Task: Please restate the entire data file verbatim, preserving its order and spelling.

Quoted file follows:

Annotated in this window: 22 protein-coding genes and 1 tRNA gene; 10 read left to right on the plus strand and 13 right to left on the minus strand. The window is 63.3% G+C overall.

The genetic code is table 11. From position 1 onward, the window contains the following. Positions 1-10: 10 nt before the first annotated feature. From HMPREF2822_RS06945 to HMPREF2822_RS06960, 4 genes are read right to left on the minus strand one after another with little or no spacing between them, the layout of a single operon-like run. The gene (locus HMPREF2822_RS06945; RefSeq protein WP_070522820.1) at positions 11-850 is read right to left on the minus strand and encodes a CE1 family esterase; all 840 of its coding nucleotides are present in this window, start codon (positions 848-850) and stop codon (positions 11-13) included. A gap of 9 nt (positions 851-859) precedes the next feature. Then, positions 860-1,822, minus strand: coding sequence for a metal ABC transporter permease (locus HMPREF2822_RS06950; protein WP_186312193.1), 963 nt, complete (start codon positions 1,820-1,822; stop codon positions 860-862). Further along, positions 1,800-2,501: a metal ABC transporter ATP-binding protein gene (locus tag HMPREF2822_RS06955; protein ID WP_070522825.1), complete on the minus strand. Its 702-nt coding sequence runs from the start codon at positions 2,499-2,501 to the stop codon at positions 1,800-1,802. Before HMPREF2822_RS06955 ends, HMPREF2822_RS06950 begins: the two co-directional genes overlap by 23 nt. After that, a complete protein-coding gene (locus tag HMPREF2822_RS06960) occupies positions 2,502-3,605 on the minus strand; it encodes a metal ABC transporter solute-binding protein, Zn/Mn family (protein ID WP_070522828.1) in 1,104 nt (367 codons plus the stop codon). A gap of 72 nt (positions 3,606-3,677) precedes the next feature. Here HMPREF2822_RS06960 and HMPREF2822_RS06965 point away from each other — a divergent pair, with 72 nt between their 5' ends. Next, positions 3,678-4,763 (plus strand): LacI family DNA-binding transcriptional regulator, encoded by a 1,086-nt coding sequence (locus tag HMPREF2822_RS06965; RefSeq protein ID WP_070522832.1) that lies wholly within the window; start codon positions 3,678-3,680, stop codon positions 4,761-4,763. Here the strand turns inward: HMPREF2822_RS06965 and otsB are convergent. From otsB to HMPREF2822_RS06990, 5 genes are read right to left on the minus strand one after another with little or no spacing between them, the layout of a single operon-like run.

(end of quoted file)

Annotated in this window: 22 protein-coding genes and 1 tRNA gene; 10 read left to right on the plus strand and 13 right to left on the minus strand. The window is 63.3% G+C overall.

The genetic code is table 11. From position 1 onward, the window contains the following. Positions 1-10: 10 nt before the first annotated feature. From HMPREF2822_RS06945 to HMPREF2822_RS06960, 4 genes are read right to left on the minus strand one after another with little or no spacing between them, the layout of a single operon-like run. The gene (locus HMPREF2822_RS06945; RefSeq protein WP_070522820.1) at positions 11-850 is read right to left on the minus strand and encodes a CE1 family esterase; all 840 of its coding nucleotides are present in this window, start codon (positions 848-850) and stop codon (positions 11-13) included. A gap of 9 nt (positions 851-859) precedes the next feature. Then, positions 860-1,822, minus strand: coding sequence for a metal ABC transporter permease (locus HMPREF2822_RS06950; protein WP_186312193.1), 963 nt, complete (start codon positions 1,820-1,822; stop codon positions 860-862). Further along, positions 1,800-2,501: a metal ABC transporter ATP-binding protein gene (locus tag HMPREF2822_RS06955; protein ID WP_070522825.1), complete on the minus strand. Its 702-nt coding sequence runs from the start codon at positions 2,499-2,501 to the stop codon at positions 1,800-1,802. Before HMPREF2822_RS06955 ends, HMPREF2822_RS06950 begins: the two co-directional genes overlap by 23 nt. After that, a complete protein-coding gene (locus tag HMPREF2822_RS06960) occupies positions 2,502-3,605 on the minus strand; it encodes a metal ABC transporter solute-binding protein, Zn/Mn family (protein ID WP_070522828.1) in 1,104 nt (367 codons plus the stop codon). A gap of 72 nt (positions 3,606-3,677) precedes the next feature. Here HMPREF2822_RS06960 and HMPREF2822_RS06965 point away from each other — a divergent pair, with 72 nt between their 5' ends. Next, positions 3,678-4,763 (plus strand): LacI family DNA-binding transcriptional regulator, encoded by a 1,086-nt coding sequence (locus tag HMPREF2822_RS06965; RefSeq protein ID WP_070522832.1) that lies wholly within the window; start codon positions 3,678-3,680, stop codon positions 4,761-4,763. Here the strand turns inward: HMPREF2822_RS06965 and otsB are convergent. From otsB to HMPREF2822_RS06990, 5 genes are read right to left on the minus strand one after another with little or no spacing between them, the layout of a single operon-like run.